LAPC # 232: Looking Back

This week, Sofia leads “Looking Back”. She explains, “This challenge is about time, how things evolve. How we changed in our way of seeing and representing them.”

America history on the wall:

Coby, Wyoming, then and now:

The photo below was from “English Hours”(Chaper 1, London,1888) by Henry James .

Our third trip to London in 2016:

Changes of cameras:

Now, we can click anytime, anywhere and share photos with anyone. It’s a way of life. πŸ™‚

I rarely put out a photo without playing with photo editing apps. These apps allow us to be creative with no or minimum effort.

Making photo to painting:

Making an abstract image with a small movement as you click:

Not to mention, we communicate, read, learn, google, and many, many more at our fingertips. Can’t live without it! πŸ™‚

Apple.come

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This story may not fit the theme, but it’s a great story and a part of our history. Looking back…

“In 1959, police were called to a segregated library when a Black 9-year-old boy trying to check out books refused to leave, after being told the library was not for Black people. Later, the Lake City Library became the Dr. Ronald E. McNair Life History Center, in honor of the boy who refused to leave.

Challenger crew image

photo from historyhustle.com

McNair earned his Ph.D. in physics at MIT and became a NASA astronaut, in addition to three additional honorary doctorate degrees. Ronald McNair was one of the astronauts aboard the Space Shuttle Challenger when it exploded after takeoff in 1986.”Β  –https://historyhustle.com/ronald-mcnair/

β€œTo make a dream come true, first you must dream…”  — Ronald McNair

Sofia’s theme and post are inspiring, her images are beautiful. She encourages us to express “looking back” with our photos. Click here to join. Remember to link to Sofia’s post and tag Lens-Artists so we can find you.

Many thanks to John for giving us an opportunity to share our “Favorite Images “. Thanks to all of you for sharing your favorite images. Next week Anne (Slow Shutter Speed) will be our host. Be sure to visit her wonderful site.

50 thoughts on “LAPC # 232: Looking Back

  1. Great captures of many diverse ways of looking back. Photography really is fun and also the “funniest” these days with all the mobile cameras. I love that many places ARE making Selfie stations. They also make great street art.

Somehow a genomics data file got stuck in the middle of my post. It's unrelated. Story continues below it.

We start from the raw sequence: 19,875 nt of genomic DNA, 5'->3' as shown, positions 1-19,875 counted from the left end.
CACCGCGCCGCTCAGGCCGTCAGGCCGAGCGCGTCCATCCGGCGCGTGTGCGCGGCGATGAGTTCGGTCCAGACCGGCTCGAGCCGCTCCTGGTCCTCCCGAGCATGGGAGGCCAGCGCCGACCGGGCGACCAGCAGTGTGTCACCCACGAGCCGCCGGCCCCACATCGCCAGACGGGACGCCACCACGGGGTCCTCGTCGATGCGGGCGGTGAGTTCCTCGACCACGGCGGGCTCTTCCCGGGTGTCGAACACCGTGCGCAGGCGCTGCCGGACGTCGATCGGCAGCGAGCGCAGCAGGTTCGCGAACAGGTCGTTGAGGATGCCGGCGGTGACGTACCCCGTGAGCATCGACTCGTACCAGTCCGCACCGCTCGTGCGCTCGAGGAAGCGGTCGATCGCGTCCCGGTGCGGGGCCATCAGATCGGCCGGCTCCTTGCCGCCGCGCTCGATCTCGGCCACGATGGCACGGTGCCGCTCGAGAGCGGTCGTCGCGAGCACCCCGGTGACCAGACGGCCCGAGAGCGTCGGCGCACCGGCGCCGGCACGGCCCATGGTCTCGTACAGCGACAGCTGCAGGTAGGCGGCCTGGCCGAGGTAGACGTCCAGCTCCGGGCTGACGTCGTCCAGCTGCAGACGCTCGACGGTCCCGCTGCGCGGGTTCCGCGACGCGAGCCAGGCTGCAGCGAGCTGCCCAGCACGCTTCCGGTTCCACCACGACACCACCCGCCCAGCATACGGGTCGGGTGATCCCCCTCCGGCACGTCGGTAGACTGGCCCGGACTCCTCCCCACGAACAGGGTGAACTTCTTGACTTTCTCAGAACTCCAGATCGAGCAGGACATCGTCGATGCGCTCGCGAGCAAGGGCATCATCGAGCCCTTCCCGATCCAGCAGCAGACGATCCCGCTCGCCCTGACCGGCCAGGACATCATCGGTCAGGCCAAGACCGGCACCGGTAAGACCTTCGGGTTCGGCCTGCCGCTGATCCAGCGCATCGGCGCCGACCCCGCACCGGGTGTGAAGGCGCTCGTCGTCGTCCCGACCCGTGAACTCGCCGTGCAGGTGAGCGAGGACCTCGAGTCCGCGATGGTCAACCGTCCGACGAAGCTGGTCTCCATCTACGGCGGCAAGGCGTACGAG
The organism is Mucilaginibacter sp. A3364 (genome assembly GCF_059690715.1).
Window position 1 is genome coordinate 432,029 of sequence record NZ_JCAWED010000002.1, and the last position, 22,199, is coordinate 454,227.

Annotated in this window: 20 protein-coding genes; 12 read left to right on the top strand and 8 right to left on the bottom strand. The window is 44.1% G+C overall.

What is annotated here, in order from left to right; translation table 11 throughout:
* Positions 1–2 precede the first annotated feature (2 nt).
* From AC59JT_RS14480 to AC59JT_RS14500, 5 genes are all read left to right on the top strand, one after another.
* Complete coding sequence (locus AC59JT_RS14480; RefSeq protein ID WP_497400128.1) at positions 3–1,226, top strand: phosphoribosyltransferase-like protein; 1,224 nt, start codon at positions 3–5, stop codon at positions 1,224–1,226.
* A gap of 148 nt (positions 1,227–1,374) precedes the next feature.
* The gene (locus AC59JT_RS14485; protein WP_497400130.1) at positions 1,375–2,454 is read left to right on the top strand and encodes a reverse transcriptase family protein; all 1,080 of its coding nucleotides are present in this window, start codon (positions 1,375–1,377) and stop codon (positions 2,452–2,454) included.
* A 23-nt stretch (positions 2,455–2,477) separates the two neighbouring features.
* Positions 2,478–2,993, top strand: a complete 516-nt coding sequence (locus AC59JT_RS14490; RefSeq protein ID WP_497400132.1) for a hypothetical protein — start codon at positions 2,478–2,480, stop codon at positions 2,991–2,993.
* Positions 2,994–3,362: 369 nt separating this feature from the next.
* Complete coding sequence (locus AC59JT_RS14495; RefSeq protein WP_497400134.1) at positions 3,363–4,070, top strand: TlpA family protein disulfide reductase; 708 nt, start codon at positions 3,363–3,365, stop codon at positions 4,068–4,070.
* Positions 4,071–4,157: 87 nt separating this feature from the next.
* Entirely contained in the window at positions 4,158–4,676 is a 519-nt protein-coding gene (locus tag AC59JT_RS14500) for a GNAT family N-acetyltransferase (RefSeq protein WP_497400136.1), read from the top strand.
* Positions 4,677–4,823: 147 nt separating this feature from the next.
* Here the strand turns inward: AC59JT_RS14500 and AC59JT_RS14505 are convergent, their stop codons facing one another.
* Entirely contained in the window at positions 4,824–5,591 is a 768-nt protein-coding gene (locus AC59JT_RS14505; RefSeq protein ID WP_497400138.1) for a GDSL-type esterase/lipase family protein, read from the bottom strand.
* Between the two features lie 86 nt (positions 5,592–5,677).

I am so glad you included the astronaut photo and the history of Dr. McNair. There is both sadness and pride in his life. His legacy to be proud of. I remember that day so well. Moving addition to your post.

    Like

    • Thank you for taking time to comment, Donna! These people were trying to capture whales in Maui. πŸ™‚ I agree, That part of the history is very sad and Dr. MaNair’s legacy to be pround of.

      Liked by 1 person

  2. A beautiful response to the challenge Amy, I especially love the way you made a painting from your beautiful capture of the windmills at Kinderdijk πŸ’– xxx

    Liked by 1 person

  3. Wonderful post Amy, with lots of great shots demonstrating the passing of time. And I was fascinated by the story of Ronald McNair. I of course remember that tragic Challenger explosion but most of the stories at the time and since seemed to focus (quite understandably) on Christa McAuliffe and I didn’t really know much about the others on board.

    Liked by 1 person

  4. I just love that first image of the mural of history, Amy. That is worth going to see! I didn’t know the story about Dr Ronald McNair. I remember watching the shuttle soar high in January 1986 only to explode unexpectedly, a shuttle full of American heroes who died in service to their country. In 1986 when this happened, my one-year-old daughter watched with me. She somehow remembered I suppose, and in 8th grade, declared she wanted to become an Aerospace Engineer. She graduated from UCLA in 2003 and has been working as a Senior Aerospace Engineer for Lockheed Martin in Sunnyvale, CA ever since. We may never know how much something like that event influences us. Wonderful post!

    Like

    • Your daughter is impressive! That is a tough field that not many of young girls want to get into. Thank you so much for share the story with me. My daughter majored E. Engineering. A dozen girls in EE first semester, but she was the only girl graduated. πŸ™‚

      Liked by 1 person

  5. Wonderful post Amy.I am so glad you included the story of Ronald
    McNair. I have recently finished reading the book “1619 a New Origin Story” It deals with the history of black Americans from slavery to Black Lives Matter. It is a good read but not an easy one.

    Liked by 2 people

  6. What a moving post, Amy! I love what you shared about McNair. What a powerful story. And it’s true what you say about cellphones and other technology. It’s impossible to keep up with all the new advances, but we’re trying!!

    Liked by 2 people

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